After briefly describing some scope conditions on this inquiry, I survey several types of monitoring technologies used across the “life course” of an intimate relationship — from dating to sex and romance, from fertility to fidelity, to abuse. I then examine the relationship between data collection, values, and privacy, and close with a few words about the uncertain role of law and policy in the sphere of intimate surveillance.

Posted on February 26, 2016 at 7:33 AM7 Comments

Simultaneous Discovery of Vulnerabilities

In the conversation about zero-day vulnerabilities and whether “good” governments should disclose or hoard vulnerabilities, one of the critical variables is independent discovery. That is, if it is unlikely that someone else will independently discover an NSA-discovered vulnerability — the NSA calls this “NOBUS,” for “nobody but us” — then it is not unreasonable for the NSA to keep that vulnerability secret and use it for attack. If, on the other hand, it is likely that someone else will discover and use it, then they should probably disclose it to the vendor and get it patched.

The likelihood partly depends on whether vulnerabilities are sparse or dense. But that assumes that vulnerability discovery is random. And there’s a lot of evidence that it’s not.

For example, there’s a new new GNU C vulnerability that lay dormant for years and was independently discovered by multiple researchers, all around the same time.

It remains unclear why or how glibc maintainers allowed a bug of this magnitude to be introduced into their code, remain undiscovered for seven years, and then go unfixed for seven months following its report. By Google’s account, the bug was independently uncovered by at least two and possibly three separate groups who all worked to have it fixed. It wouldn’t be surprising if over the years the vulnerability was uncovered by additional people and possibly exploited against unsuspecting targets.

Similarly, Heartbleed lay dormant for years before it was independently discovered by both Codenomicon and Google.

This is not uncommon. It’s almost like there’s something in the air that makes a particular vulnerability shallow and easy to discover. This implies that NOBUS is not a useful concept.

Posted on February 25, 2016 at 1:14 PM29 Comments

The Importance of Strong Encryption to Security

Encryption keeps you safe. Encryption protects your financial details and passwords when you bank online. It protects your cell phone conversations from eavesdroppers. If you encrypt your laptop — and I hope you do — it protects your data if your computer is stolen. It protects our money and our privacy.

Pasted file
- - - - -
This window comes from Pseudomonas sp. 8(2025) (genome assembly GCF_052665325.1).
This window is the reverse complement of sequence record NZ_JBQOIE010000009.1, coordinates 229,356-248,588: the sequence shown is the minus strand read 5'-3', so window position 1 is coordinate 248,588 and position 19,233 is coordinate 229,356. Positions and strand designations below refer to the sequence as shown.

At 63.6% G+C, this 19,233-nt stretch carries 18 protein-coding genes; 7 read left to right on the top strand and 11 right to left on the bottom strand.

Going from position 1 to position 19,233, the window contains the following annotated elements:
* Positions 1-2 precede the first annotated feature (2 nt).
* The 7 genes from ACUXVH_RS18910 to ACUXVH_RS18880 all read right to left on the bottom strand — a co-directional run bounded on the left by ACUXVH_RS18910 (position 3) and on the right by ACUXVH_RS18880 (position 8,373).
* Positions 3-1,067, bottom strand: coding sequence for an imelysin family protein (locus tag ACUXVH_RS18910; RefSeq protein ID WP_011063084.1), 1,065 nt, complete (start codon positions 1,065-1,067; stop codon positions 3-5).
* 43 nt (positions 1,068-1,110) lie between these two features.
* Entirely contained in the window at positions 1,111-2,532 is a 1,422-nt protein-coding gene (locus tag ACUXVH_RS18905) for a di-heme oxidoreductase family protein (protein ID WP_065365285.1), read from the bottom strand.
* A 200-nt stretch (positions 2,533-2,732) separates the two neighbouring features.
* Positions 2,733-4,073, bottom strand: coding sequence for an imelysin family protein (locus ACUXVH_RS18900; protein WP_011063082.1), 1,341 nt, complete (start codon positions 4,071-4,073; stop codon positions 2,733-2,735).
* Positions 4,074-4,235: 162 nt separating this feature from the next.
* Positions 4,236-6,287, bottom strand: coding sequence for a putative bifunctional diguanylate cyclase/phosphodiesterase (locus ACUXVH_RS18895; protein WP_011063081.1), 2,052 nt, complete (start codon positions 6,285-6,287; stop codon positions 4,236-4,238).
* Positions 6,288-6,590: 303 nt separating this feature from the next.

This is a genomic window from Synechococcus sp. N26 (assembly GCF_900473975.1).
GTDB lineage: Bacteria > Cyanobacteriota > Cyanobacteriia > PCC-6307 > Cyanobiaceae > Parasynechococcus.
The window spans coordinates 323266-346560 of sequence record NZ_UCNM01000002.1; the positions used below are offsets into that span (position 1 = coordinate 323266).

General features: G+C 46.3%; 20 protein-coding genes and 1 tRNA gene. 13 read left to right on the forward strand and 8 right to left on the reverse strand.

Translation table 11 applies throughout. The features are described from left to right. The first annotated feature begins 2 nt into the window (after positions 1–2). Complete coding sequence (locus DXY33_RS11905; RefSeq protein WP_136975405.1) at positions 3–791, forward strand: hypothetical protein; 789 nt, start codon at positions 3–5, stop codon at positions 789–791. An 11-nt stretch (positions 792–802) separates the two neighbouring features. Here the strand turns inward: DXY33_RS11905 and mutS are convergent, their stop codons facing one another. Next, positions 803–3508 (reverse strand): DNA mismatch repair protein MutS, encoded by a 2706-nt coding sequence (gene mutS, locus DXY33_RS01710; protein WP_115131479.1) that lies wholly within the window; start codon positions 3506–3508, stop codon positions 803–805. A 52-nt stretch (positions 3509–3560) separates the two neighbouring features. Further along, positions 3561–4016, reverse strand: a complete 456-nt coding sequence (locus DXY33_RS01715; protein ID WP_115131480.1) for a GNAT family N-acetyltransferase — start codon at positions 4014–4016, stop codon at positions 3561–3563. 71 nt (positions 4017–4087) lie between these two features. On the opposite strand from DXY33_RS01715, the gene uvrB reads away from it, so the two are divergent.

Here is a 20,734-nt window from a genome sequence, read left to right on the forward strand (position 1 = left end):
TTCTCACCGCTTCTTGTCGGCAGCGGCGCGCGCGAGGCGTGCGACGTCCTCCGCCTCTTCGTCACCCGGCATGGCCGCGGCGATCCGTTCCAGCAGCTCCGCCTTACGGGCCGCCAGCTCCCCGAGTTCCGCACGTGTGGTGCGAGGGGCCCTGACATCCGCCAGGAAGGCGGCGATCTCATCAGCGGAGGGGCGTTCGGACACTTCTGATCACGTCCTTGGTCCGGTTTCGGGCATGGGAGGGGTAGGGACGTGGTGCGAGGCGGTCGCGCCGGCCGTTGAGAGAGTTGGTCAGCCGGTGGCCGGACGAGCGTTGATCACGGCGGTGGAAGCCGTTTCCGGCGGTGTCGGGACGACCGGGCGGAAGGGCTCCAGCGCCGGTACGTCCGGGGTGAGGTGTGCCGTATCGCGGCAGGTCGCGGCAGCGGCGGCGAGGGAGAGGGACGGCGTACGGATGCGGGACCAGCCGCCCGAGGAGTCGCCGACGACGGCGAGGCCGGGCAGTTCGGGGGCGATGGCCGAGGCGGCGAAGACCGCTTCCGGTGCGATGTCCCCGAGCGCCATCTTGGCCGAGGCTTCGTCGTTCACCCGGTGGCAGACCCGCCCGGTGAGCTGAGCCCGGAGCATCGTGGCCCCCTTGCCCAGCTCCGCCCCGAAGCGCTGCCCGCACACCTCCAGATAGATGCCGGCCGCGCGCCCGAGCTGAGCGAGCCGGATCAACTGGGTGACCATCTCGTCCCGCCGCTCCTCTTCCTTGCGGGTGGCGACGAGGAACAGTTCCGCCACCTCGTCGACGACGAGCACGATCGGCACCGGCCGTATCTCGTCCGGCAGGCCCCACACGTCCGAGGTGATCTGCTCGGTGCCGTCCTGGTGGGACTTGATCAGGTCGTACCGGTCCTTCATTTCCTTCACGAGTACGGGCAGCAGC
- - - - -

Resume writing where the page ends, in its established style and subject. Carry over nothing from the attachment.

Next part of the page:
Encryption protects the identity of dissidents all over the world. It’s a vital tool to allow journalists to communicate securely with their sources, NGOs to protect their work in repressive countries, and lawyers to communicate privately with their clients. It protects our vital infrastructure: our communications network, the power grid and everything else. And as we move to the Internet of Things with its cars and thermostats and medical devices, all of which can destroy life and property if hacked and misused, encryption will become even more critical to our security.

Security is more than encryption, of course. But encryption is a critical component of security. You use strong encryption every day, and our Internet-laced world would be a far riskier place if you didn’t.

Strong encryption means unbreakable encryption. Any weakness in encryption will be exploited — by hackers, by criminals and by foreign governments. Many of the hacks that make the news can be attributed to weak or — even worse — nonexistent encryption.

The FBI wants the ability to bypass encryption in the course of criminal investigations. This is known as a “backdoor,” because it’s a way at the encrypted information that bypasses the normal encryption mechanisms. I am sympathetic to such claims, but as a technologist I can tell you that there is no way to give the FBI that capability without weakening the encryption against all adversaries. This is crucial to understand. I can’t build an access technology that only works with proper legal authorization, or only for people with a particular citizenship or the proper morality. The technology just doesn’t work that way.

If a backdoor exists, then anyone can exploit it. All it takes is knowledge of the backdoor and the capability to exploit it. And while it might temporarily be a secret, it’s a fragile secret. Backdoors are how everyone attacks computer systems.